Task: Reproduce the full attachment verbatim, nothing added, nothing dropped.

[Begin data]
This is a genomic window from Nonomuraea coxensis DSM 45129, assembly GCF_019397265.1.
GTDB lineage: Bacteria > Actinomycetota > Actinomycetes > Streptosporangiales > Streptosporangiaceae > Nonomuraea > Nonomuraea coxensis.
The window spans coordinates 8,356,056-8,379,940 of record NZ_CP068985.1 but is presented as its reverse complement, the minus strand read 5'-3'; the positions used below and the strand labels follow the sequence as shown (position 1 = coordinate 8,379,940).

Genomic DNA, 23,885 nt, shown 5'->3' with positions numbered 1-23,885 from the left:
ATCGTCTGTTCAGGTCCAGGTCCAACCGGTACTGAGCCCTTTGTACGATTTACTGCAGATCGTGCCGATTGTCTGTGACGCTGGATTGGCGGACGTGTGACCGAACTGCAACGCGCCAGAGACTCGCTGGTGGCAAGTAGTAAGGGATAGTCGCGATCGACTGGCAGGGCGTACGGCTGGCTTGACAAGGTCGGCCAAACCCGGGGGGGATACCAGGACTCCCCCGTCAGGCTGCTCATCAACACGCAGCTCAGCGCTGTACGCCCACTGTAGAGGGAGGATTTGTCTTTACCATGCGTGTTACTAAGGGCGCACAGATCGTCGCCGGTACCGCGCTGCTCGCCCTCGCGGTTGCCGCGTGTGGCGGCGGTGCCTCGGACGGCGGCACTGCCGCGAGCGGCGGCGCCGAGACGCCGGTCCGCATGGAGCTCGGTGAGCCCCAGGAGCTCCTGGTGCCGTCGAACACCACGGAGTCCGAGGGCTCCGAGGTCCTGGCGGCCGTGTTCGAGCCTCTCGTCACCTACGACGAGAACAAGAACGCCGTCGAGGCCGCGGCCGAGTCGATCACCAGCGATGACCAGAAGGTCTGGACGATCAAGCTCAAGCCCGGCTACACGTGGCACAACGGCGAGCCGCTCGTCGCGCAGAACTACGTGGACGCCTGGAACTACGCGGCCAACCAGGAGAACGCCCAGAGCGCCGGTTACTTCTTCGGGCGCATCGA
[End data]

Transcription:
This is a genomic window from Nonomuraea coxensis DSM 45129, assembly GCF_019397265.1.
GTDB lineage: Bacteria > Actinomycetota > Actinomycetes > Streptosporangiales > Streptosporangiaceae > Nonomuraea > Nonomuraea coxensis.
The window spans coordinates 8,356,056-8,379,940 of record NZ_CP068985.1 but is presented as its reverse complement, the minus strand read 5'-3'; the positions used below and the strand labels follow the sequence as shown (position 1 = coordinate 8,379,940).

Genomic DNA, 23,885 nt, shown 5'->3' with positions numbered 1-23,885 from the left:
ATCGTCTGTTCAGGTCCAGGTCCAACCGGTACTGAGCCCTTTGTACGATTTACTGCAGATCGTGCCGATTGTCTGTGACGCTGGATTGGCGGACGTGTGACCGAACTGCAACGCGCCAGAGACTCGCTGGTGGCAAGTAGTAAGGGATAGTCGCGATCGACTGGCAGGGCGTACGGCTGGCTTGACAAGGTCGGCCAAACCCGGGGGGGATACCAGGACTCCCCCGTCAGGCTGCTCATCAACACGCAGCTCAGCGCTGTACGCCCACTGTAGAGGGAGGATTTGTCTTTACCATGCGTGTTACTAAGGGCGCACAGATCGTCGCCGGTACCGCGCTGCTCGCCCTCGCGGTTGCCGCGTGTGGCGGCGGTGCCTCGGACGGCGGCACTGCCGCGAGCGGCGGCGCCGAGACGCCGGTCCGCATGGAGCTCGGTGAGCCCCAGGAGCTCCTGGTGCCGTCGAACACCACGGAGTCCGAGGGCTCCGAGGTCCTGGCGGCCGTGTTCGAGCCTCTCGTCACCTACGACGAGAACAAGAACGCCGTCGAGGCCGCGGCCGAGTCGATCACCAGCGATGACCAGAAGGTCTGGACGATCAAGCTCAAGCCCGGCTACACGTGGCACAACGGCGAGCCGCTCGTCGCGCAGAACTACGTGGACGCCTGGAACTACGCGGCCAACCAGGAGAACGCCCAGAGCGCCGGTTACTTCTTCGGGCGCATCGA